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Inside is out now on PC, Xbox One and PlayStation 4. Our very own Alan Stock brings you this review for ComiConverse.
Game Review: Inside
A warning – Inside is a game full of surprises and memorable moments. This review is going to be as spoiler-free as possible in order to preserve those for you, but I will talk about the game’s premise and a little about the starting section to give some context. These have already been shown in promotional screenshots and previews – but if you already think you’ll pick up Inside, I’d recommend skipping this review until after you’ve played it, to get a completely fresh experience.
Still with me?
Let’s delve into Inside’s dark world…
Inside owes a great deal to developer Playdead’s previous game Limbo; which was an excellent, dark and creative adventure, which was met with an outstanding reception from players and reviewers. This game is a spiritual successor and Limbo’s motifs are evident from the beginning of Inside. The game uses a minimalist artistic style, a dark, monochrome look with muted colours that’s complimented by incredible lighting. Like Limbo, you control a defenceless boy and navigate an environment full of nasty enemies which will end your life in a heartbeat. An ambiguous story and thick atmosphere also return, as does a 2D gameplay mix of platforming and puzzle-solving, with a dark, creepy tone. But Inside is hardly a clone of Limbo, although it takes many of the elements that made that game amazing, it’s as creative as its forebear.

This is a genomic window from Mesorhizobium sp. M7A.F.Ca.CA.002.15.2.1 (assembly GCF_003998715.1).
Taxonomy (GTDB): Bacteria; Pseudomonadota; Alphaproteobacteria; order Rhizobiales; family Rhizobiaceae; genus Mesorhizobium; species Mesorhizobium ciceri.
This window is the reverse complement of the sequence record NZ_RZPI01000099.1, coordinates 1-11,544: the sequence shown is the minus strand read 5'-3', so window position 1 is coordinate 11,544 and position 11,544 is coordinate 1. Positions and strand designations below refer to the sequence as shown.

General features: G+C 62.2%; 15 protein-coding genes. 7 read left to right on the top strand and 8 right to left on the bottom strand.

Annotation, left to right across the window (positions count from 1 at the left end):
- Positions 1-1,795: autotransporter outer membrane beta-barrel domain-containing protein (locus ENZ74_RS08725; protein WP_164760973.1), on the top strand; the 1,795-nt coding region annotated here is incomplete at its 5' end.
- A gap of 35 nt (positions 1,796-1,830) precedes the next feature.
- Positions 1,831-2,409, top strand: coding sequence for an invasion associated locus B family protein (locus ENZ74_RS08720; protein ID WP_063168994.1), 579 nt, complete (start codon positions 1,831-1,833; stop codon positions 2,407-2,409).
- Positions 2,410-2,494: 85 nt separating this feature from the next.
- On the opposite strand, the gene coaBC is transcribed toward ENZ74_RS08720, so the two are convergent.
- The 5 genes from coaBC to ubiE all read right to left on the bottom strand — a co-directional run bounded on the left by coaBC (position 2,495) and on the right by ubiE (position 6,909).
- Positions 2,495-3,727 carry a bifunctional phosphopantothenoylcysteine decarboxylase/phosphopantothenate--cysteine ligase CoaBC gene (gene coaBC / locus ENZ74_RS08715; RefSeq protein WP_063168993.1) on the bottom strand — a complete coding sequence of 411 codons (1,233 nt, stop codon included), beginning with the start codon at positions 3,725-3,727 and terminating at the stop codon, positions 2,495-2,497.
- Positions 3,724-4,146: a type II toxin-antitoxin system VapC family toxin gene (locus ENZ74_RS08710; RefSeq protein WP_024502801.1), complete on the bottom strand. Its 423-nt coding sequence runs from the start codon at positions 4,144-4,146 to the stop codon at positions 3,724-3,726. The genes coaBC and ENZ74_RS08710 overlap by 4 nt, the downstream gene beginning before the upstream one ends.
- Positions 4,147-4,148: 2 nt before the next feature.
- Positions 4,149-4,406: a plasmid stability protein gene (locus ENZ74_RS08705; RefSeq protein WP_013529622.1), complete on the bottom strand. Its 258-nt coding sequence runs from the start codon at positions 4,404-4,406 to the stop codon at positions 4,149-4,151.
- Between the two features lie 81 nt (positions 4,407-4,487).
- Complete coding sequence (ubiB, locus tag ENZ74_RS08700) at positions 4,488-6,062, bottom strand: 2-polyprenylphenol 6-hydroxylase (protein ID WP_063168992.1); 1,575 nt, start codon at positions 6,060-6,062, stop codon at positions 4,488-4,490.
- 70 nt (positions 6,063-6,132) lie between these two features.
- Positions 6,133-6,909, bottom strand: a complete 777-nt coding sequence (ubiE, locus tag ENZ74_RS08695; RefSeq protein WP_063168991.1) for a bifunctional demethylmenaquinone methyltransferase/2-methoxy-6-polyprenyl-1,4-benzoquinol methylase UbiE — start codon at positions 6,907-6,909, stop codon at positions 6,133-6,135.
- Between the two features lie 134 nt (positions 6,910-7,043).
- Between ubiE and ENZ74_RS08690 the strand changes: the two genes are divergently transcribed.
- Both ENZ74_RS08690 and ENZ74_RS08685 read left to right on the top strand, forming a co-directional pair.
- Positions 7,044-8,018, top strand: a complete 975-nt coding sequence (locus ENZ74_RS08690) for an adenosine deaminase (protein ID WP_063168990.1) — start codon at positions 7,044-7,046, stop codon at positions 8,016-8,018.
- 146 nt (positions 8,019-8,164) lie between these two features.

You begin the game in a dark, misty forest, on the run from men who are hunting you using flashlights, trucks and aggressive dogs. The game drips with atmosphere, initially there’s no music – just the rustling of the leaves, chirp of crickets, the patter of rain and your own footsteps. Although your movement is locked to the left and right in a 2D plane, the environment’s fully 3D, so the forest stretches into the background, and enemies can move forward from here to become a threat. Playdead have kept true to their immersive roots – once again, there’s no on-screen display of any kind to distract from the atmosphere. It’s a great bit of design, the game communicates everything you need to know without icons, bars or numbers overlaying the action.